The results, remarkable in and of themselves, assume an added layer of relevance when considered as primarily the result of one man’s singular vision (as opposed to the Four Fabs, or five if you count George Martin—and you should). The three selections, “Chapter 24”, “Bike”, and a remix of “Matilda Mother” (an early version with different lyrics) are an adequate overview, but anyone who wants to more fully understand Pink Floyd, 1967, psychedelic rock, and one of the more consistently satisfying debut albums ever is obliged to acquire The Piper at the Gates of Dawn.


Oh, by the way, this one’s Pink. With due respect to Waters, Wright, and Mason, the band’s first effort was Barrett’s baby. His lyrics, ranging from the obligatory astral imagery of the era (“Astronomy Domine”) to the obligatory shout-out to I Ching (“Chapter 24”) to the brain salad surgery of “Bike”, reveal an erudite and eccentric wordsmith, more light than dark, more ebullient than enigmatic. Piper, in short, is a happy explosion of creative potential, producing fruit that flourishes more than 40 years on. And intriguing as Barrett’s words and voice are throughout, the real revelation is his songwriting. The compositions, with the notable exception of the extended space-rock jam “Interstellar Overdrive”, are exercises in precision, packing maximal sound and feeling into bite-sized bits. Barrett’s clever if unconventional use of a Zippo lighter as a makeshift slide gave him the ability to play fast while conjuring a shrill metallic shriek from his guitar. Those glistening cries are in full effect on the single “Apples and Oranges”, adding just enough quirky edge to give it the signature Floyd sound (that, and the “quack quack” after the line “feeding ducks in the afternoon tide”—a classic Barrett embellishment).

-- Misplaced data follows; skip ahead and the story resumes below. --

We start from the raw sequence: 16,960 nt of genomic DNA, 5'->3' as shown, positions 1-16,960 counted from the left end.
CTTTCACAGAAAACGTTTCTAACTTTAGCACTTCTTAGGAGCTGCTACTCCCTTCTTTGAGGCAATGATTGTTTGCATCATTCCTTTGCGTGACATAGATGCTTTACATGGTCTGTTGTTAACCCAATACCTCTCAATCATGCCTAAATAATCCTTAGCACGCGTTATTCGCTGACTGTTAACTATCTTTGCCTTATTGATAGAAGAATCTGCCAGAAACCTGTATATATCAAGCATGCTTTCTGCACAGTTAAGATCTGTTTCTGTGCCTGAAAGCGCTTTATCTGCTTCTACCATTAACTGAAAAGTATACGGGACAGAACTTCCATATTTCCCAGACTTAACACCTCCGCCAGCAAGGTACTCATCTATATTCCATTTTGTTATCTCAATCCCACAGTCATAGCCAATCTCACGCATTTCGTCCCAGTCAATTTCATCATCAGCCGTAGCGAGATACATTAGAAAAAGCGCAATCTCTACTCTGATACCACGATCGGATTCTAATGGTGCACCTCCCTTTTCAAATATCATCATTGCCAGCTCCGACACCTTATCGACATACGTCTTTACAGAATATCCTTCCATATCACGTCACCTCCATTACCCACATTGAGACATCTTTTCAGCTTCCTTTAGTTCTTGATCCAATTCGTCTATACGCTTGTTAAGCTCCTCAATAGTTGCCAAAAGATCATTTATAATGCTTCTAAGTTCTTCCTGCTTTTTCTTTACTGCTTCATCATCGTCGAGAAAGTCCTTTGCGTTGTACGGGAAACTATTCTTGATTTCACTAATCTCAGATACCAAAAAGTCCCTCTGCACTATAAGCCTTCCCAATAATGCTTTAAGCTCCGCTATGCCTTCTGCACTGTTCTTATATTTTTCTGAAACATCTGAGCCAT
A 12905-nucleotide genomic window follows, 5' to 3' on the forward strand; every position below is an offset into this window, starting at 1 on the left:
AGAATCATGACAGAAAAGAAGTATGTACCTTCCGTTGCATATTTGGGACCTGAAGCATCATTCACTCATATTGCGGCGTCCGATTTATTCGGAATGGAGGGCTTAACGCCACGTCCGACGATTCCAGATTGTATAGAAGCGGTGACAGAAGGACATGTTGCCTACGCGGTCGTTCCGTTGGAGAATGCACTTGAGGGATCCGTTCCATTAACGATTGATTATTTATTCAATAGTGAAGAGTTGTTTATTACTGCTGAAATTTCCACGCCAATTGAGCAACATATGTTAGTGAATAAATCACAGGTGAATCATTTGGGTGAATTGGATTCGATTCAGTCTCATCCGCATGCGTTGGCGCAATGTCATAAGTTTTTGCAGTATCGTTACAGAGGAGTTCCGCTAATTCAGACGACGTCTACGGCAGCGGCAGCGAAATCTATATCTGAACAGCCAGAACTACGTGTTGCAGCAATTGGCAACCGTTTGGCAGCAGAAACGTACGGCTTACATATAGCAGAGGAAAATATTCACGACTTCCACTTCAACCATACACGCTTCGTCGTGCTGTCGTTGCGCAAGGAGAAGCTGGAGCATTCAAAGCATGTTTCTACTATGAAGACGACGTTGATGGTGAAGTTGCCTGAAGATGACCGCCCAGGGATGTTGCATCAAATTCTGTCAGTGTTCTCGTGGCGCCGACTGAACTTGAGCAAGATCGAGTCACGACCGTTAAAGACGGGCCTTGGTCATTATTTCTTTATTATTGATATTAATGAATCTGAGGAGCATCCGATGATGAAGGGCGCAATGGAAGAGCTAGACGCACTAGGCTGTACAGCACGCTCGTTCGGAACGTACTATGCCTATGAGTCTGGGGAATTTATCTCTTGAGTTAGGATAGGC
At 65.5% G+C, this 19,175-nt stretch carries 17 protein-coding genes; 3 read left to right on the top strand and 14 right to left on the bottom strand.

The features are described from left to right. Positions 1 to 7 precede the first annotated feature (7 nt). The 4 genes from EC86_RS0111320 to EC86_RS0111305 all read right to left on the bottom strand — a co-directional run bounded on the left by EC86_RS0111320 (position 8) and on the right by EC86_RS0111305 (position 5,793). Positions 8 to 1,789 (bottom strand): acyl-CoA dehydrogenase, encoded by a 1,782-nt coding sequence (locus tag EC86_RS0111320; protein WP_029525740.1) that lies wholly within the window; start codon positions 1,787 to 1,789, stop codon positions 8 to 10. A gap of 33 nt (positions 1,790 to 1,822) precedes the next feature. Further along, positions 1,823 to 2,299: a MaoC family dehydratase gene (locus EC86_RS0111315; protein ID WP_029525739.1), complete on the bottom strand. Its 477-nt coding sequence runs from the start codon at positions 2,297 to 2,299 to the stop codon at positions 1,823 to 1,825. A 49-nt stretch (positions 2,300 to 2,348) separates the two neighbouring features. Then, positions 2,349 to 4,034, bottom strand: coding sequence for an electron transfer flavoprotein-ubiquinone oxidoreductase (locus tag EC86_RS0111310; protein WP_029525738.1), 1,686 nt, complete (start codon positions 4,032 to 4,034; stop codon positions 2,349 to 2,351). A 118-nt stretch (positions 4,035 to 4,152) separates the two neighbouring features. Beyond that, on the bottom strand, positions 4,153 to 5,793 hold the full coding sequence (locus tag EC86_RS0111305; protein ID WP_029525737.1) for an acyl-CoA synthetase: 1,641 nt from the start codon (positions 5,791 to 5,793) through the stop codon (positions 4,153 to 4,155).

Considering Piper and the handful of singles and outtakes, one could make a reasonable case that Barrett’s diamond shined as bright as any artist’s in 1967. (And beyond: Although not included in this set, consider the fey, teasing vocal performance on “Candy and a Currant Bun”—formerly “Let’s Roll Another One”, a title the band was obliged to change for obvious reasons—which is worth noting for the template it provided the young David Bowie.) The world had every reason to think that Pink Floyd was going to make game-changing music and be around for a long, long time. As we know, they did, and were; albeit without their front man, who was asked to leave the band less than a year after Piper was released. It was unbelievable then, and remains difficult to completely comprehend now.


Sean Murphy loves music, books, and movies and can't imagine a world without sub-titles. He was born in northern Virginia and has never found a compelling reason to leave. He studied English at George Mason University and has an MA in Literature. One of his thesis papers dealt with the utopian impulse in '70s rock (which, depending upon one's perspective, at least partially explains why he opted not to purse that PhD in Cultural Studies). During his time at PopMatters he has written extensively about music, movies and books, and his column "The Amazing Pudding" appears every other month. His memoir Please Talk about Me When I'm Gone is now available via paperback and Kindle at Amazon. Visit him online at http://seanmurphy.net/.


Tagged as: pink floyd